This discussion is starting to sound startlingly like holding a position you've committed to just because you've committed to it.
Won't keep me from chipping in, though!
I agree engine braking is no harder on your engine than acceleration. I'm just saying it's not necessary to engine brake, so why add the stress when you don't need to.
Because it's shades of gray. If you downshift AND use the brakes, you haven't avoided engine braking. You've just combined engine braking with your brakes. You're just using the friction and pumping losses of your engine to slow the car down.
So it's not really something you can - or should - religiously avoid.
And by engine braking, I mean downshifting WAY before a turn and coming close to redline. IMO (and I'm not fast by any means) it should be gas-brake-repeat. Very little time for the engine to be doing anything but accelerating!
. I've seen plenty of videos of people substituting the engine for brakes.
Pfffft, you can't go changing the definition of what you mean afterward to tilt the discussion your way!
But in reality, what you've likely seen videos of is people downshifting in the braking zone. You want to downshift while braking into a turn and avoid shifting once you're actually turning because you want your car control to be as smooth through the turn as possible, and that will be upset by a shift. The engine assists with the braking, sure, and it may sound like they're just engine braking. In reality, they're setting up for the turn. You personally do the same thing when on track, I'll wager. It just seems faster due to the fact that the real thing always feels faster and watching videos of other people driving always seems boring and slow, somehow.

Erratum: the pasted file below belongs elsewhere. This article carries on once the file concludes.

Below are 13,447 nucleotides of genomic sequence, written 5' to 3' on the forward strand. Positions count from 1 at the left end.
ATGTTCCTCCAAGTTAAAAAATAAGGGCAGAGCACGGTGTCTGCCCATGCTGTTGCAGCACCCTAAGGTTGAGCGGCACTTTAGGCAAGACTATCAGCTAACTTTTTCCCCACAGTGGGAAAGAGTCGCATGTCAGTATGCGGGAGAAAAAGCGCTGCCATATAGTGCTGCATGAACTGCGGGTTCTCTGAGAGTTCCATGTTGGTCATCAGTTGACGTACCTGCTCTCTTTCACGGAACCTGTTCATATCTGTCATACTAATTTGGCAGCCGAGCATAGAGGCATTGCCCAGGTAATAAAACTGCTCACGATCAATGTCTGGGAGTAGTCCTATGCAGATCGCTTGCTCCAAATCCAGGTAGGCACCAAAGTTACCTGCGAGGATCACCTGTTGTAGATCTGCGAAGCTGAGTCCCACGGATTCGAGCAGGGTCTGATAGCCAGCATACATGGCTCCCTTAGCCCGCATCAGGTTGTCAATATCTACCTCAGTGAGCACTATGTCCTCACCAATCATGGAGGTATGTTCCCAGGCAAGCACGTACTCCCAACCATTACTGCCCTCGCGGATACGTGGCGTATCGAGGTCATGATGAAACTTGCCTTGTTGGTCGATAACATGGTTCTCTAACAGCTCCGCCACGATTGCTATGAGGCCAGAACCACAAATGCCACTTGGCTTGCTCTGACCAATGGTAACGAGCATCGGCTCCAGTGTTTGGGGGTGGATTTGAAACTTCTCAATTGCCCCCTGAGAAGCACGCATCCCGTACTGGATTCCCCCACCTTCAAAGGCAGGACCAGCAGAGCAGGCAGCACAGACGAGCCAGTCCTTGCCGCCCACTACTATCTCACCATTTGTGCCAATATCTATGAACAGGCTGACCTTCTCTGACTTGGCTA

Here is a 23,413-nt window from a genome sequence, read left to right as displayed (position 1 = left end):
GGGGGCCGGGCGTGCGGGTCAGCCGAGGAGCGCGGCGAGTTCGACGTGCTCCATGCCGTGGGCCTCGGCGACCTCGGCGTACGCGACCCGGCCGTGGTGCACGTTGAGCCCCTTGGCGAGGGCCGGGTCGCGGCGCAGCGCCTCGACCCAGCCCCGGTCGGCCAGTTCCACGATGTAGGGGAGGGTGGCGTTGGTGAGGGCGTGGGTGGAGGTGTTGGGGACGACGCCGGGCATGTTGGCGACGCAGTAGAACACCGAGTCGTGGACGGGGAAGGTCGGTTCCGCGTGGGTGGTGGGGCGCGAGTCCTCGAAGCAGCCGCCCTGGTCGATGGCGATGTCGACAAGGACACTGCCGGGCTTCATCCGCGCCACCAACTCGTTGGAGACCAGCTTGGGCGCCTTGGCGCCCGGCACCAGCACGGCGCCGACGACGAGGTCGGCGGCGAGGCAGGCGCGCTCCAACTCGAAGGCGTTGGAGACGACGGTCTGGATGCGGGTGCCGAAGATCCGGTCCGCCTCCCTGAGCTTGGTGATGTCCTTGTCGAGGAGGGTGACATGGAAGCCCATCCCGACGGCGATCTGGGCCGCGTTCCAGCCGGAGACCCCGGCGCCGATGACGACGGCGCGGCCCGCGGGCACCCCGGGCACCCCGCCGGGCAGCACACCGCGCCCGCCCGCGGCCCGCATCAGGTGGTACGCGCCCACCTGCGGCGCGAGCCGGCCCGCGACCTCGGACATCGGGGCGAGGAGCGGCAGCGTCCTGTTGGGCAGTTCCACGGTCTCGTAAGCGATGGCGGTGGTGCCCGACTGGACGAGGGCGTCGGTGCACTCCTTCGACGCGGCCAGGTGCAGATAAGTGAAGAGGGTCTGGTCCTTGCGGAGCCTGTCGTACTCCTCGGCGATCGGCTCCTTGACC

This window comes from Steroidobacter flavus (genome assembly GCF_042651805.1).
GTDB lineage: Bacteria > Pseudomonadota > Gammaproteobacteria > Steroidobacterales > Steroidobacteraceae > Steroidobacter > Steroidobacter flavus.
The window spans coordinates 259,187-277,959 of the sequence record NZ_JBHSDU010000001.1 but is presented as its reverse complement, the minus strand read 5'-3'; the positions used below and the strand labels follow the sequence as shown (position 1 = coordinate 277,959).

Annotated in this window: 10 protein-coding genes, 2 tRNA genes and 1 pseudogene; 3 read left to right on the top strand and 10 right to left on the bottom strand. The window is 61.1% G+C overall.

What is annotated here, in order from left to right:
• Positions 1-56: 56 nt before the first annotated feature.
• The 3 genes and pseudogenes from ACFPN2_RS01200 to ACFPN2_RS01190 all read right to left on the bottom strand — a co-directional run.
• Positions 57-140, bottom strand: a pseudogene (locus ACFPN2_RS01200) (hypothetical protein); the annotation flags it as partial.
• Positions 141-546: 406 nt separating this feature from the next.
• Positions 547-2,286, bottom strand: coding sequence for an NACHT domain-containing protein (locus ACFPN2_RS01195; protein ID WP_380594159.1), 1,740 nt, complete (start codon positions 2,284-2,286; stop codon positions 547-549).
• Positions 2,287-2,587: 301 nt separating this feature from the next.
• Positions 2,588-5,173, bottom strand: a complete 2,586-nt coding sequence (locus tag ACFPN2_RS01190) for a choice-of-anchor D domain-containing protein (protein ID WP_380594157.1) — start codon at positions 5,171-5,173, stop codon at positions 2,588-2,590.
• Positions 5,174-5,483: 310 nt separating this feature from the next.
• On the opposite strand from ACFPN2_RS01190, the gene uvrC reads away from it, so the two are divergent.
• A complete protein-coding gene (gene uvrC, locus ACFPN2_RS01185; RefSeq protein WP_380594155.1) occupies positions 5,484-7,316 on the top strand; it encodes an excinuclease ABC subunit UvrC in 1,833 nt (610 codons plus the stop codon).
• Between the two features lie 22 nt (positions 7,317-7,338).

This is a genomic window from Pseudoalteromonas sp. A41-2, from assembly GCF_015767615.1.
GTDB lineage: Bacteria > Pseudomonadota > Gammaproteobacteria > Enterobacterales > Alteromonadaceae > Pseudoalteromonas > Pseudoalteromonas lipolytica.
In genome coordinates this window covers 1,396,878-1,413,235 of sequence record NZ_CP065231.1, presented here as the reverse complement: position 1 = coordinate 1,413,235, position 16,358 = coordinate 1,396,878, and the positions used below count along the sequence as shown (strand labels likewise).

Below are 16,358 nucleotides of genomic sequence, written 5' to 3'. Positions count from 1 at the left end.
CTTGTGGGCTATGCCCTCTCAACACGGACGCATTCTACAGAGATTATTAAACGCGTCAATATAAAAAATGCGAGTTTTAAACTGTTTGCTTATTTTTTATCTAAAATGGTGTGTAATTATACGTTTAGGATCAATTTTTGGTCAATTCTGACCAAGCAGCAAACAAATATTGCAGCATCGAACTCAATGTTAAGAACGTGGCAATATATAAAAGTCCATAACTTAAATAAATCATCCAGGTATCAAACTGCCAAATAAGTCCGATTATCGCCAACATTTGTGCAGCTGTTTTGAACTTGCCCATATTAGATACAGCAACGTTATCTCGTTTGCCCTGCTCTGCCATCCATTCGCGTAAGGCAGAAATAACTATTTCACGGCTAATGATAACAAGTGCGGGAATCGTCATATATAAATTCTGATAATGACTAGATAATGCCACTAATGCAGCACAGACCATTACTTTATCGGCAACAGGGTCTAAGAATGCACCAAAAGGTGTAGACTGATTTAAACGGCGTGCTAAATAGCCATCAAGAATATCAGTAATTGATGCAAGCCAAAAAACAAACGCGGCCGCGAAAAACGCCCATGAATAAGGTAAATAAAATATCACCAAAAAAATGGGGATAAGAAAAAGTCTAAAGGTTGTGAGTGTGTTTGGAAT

Sorry, coasting while letting the engine slow the car down is not faster around a track then gas-brake-gas.
Again, shades of gray. You're not coasting around the track. But if you're entering a bend where you need to scrub a little speed and all you need to do is lift... Engine braking for the win! Keeps your foot on the same pedal for an instant re-application of throttle.
There are MANY advantages to engine braking - if you're driving fast you don't cook your brakes, you scrub off a good amount of speed prior to using them, secondly, it doesn't disrupt the car's inertia as much as touching the brakes, nor will it activate the ABS - in other words you can scrub some speed off without disrupting your line or direction as much. Also, it is very beneficial in inclement weather - like when you're in snow/slush/ice it is safer to gradually stop w/ engine braking before applying brakes rather than applying brakes at a higher rate of speed while coming to a stop.
Agreed, there are definitely advantages. Engine braking has its place.
In short, again, it's not an "engine braking is bad!" or "engine braking is good!" thing. It's "engine braking is useful here" and "over here, not so much". Shades of gray. (No, not the erotic novel.)